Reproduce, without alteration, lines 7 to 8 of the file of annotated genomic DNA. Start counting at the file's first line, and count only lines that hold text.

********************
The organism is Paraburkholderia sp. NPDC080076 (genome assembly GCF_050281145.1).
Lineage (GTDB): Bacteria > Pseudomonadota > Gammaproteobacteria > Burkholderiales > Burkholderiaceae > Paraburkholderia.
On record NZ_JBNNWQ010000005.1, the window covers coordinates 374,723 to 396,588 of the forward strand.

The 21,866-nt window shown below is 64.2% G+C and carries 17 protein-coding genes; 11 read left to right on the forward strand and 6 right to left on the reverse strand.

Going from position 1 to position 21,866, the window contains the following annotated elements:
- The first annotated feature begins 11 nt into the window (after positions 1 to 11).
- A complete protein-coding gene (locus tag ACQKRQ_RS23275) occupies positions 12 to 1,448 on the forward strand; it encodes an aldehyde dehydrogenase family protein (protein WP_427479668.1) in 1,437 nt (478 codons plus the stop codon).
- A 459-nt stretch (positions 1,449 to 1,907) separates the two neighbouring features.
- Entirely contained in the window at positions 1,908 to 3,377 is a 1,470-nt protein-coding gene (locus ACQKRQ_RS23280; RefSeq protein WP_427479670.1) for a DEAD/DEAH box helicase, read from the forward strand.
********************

- A complete protein-coding gene (locus tag ACQKRQ_RS23275) occupies positions 12 to 1,448 on the forward strand; it encodes an aldehyde dehydrogenase family protein (protein WP_427479668.1) in 1,437 nt (478 codons plus the stop codon).
- A 459-nt stretch (positions 1,449 to 1,907) separates the two neighbouring features.